On my last morning in the Baron, as I breakfasted alone in its gloomy splendour, a man walked up to me and said very confidently, &ldquoI am on page 339 of your guidebook and I can take you to the Dead Cities.&rdquo The excursion proved to be an excellent way to end my trip to Aleppo. The monastery of St Simeon is a perfect ruin &mdash derelict enough to look historically genuine, but preserved enough to give visitors a good sense of what 5th-century Byzantine architecture might have looked like. At its centre stands the rump of what was once a pillar on which, legend has it, the ascetic St Simeon spent the last 42 years of his life. On a clear day, when the sky is an azure blue, you can look out across the dry scrub valleys over a landscape that can only be described as biblical.

The information


Getting there

Kuwait Airways has the lowest fares for a round-trip economy ticket between Delhi and Damascus Rs 22,780, if you book at www.kuwait-airways.com. Round-trip fares from Mumbai also cost about Rs 22,000. Other airlines that fly from India include Emirates, Qatar Airways and Etihad.

Where to stay

For five-star comfort, the Four Seasons Hotel (from $250 doubles 963-11-339-1000, www.fourseasons.com) is ideally located within walking distance of the old city as well as sights in modern Damascus. The Talisman Hotel (from $225 541-5379, www.hoteltalisman.net) is a high-end boutique hotel located inside the hotel city. Other atmospheric and comfortable old city options include Beit Zaman (from $145 543-5380, www.beit-zaman.com), the Old Vine Hotel (from $120 545-0164, www.oldvinehotel.com) and Beit Rumman (from $225 545-1092, www.bietrumman.com).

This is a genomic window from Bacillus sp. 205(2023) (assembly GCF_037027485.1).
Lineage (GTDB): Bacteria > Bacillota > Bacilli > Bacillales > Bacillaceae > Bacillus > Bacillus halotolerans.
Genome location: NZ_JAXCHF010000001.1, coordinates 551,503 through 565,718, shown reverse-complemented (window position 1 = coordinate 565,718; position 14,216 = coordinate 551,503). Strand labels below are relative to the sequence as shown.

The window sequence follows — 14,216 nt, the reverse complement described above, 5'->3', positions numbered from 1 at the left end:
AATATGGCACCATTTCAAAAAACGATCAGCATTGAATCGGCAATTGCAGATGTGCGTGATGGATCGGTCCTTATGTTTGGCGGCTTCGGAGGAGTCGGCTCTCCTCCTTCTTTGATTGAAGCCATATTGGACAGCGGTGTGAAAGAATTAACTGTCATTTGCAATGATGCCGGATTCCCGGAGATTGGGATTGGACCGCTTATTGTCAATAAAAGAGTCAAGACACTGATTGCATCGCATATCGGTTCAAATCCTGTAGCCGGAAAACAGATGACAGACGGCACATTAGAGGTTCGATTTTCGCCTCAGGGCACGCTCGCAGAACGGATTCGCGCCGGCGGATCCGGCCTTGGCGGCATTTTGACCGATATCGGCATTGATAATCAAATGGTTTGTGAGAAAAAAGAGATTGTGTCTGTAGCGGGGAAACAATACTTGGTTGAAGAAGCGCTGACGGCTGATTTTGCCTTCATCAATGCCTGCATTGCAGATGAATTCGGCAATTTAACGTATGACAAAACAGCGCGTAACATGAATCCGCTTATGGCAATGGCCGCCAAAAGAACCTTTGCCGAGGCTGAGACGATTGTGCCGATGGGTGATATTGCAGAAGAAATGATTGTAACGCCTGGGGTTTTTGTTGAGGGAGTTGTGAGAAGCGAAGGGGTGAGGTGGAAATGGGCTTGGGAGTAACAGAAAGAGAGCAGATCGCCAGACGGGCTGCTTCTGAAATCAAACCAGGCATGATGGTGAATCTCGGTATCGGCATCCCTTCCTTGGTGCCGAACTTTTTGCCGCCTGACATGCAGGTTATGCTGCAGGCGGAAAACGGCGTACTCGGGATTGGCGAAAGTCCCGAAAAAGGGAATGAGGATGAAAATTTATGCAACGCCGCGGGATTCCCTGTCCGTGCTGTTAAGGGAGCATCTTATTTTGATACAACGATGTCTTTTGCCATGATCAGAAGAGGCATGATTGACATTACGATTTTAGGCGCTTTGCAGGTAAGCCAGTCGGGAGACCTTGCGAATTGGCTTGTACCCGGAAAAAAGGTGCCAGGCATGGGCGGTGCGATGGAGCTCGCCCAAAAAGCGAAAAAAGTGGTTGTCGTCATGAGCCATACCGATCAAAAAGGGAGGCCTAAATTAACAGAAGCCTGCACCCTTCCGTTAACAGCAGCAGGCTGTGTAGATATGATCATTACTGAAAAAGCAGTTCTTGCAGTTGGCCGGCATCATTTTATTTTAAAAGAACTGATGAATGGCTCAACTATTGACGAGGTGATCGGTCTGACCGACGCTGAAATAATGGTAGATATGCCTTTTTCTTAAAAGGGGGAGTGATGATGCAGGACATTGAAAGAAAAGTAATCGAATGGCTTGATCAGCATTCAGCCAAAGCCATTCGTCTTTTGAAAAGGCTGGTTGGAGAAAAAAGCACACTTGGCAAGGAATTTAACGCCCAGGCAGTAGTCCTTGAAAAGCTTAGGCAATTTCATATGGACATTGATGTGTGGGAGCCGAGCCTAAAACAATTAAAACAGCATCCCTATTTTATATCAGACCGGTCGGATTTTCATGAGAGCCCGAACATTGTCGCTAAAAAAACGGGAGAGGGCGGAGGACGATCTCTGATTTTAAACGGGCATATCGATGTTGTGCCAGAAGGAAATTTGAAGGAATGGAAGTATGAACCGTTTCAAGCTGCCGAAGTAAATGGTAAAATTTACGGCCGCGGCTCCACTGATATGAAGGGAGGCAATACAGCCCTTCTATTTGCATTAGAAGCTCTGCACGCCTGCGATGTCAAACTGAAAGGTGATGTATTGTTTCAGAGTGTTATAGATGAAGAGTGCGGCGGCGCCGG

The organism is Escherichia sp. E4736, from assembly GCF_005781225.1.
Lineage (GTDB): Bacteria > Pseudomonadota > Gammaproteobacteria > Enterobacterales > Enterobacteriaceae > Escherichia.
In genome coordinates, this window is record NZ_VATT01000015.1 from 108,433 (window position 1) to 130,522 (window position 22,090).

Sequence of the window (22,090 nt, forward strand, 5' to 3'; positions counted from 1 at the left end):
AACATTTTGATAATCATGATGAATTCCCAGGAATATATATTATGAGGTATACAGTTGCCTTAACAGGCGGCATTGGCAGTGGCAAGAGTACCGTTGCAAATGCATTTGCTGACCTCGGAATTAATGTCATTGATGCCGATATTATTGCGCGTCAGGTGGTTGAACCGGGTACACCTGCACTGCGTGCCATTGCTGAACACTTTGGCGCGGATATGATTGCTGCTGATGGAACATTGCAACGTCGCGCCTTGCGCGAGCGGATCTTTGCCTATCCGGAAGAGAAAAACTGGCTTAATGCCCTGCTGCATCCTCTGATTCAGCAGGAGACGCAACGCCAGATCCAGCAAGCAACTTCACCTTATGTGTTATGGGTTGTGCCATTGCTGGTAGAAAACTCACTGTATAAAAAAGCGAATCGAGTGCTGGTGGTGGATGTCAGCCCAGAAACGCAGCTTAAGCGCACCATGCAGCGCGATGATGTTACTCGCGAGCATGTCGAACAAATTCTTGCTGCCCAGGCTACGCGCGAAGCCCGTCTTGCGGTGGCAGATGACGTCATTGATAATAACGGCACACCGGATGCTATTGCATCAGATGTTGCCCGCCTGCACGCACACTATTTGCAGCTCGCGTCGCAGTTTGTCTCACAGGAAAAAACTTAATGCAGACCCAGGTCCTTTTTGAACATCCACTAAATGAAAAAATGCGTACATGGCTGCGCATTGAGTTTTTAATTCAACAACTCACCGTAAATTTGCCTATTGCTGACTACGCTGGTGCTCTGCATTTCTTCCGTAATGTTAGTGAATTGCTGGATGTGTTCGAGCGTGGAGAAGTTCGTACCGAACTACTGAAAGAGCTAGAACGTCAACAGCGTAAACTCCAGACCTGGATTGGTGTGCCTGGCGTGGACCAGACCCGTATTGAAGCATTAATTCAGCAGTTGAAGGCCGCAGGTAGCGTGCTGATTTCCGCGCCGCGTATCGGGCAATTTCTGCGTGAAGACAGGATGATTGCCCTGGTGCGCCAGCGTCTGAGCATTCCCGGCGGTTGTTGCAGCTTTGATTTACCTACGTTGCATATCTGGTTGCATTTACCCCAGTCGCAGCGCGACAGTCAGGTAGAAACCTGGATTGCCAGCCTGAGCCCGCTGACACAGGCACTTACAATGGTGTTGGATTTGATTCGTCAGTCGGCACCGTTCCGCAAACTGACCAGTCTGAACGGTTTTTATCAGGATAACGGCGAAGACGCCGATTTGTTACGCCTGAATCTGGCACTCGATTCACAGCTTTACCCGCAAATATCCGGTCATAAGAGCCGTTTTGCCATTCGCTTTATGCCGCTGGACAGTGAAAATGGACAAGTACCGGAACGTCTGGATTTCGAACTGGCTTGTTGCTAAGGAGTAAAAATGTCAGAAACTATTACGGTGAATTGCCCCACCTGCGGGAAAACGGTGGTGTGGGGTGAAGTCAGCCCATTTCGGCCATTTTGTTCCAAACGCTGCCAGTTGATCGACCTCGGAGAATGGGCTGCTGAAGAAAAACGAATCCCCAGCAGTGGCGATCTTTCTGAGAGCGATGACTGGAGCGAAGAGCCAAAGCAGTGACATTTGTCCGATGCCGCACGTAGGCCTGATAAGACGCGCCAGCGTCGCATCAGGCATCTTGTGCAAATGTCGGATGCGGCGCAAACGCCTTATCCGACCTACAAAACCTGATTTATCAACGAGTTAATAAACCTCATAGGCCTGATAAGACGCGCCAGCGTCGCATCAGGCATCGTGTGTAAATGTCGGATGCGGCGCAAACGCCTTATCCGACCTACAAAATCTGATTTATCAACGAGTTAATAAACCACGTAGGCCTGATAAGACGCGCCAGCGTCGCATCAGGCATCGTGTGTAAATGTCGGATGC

What to see & do

The old city is a rambler&rsquos paradise, packed with architectural, gastronomic and artisanal treasures. There are a number of interesting buildings in the vicinity of the Umayyad. To the northwest are the Madrassa Zahiriyeh and the Madrassa Adiliyeh standing across from one another on a narrow street.

To the south is the Azem Palace, reportedly the largest and most impressive of the Ottoman palaces in Damascus, and reached by walking through the gold and jewellery souk. Although it now claims to house the &lsquoMuseum of Popular Tradition&rsquo, there is nothing plebeian about its lavishly decorated rooms arranged around tranquil courtyards with pools and fountains.

Some of the best shopping areas are in the streets south and east of the Umayyad. Continuing east past Al Nawfara, the shops are particularly good for rugs, carpets and art.

Also worth visiting in the old city is the relatively new Saida Ruqqiyeh mosque. There is something almost glitzy about its interiors, which are in stark contrast to the groups of sombre pilgrims engaged in ritual mourning. The entire place has an air of deep piety about it, but on the street outside you will find burqa-clad women buying risqué lingerie from carts pushed around by men.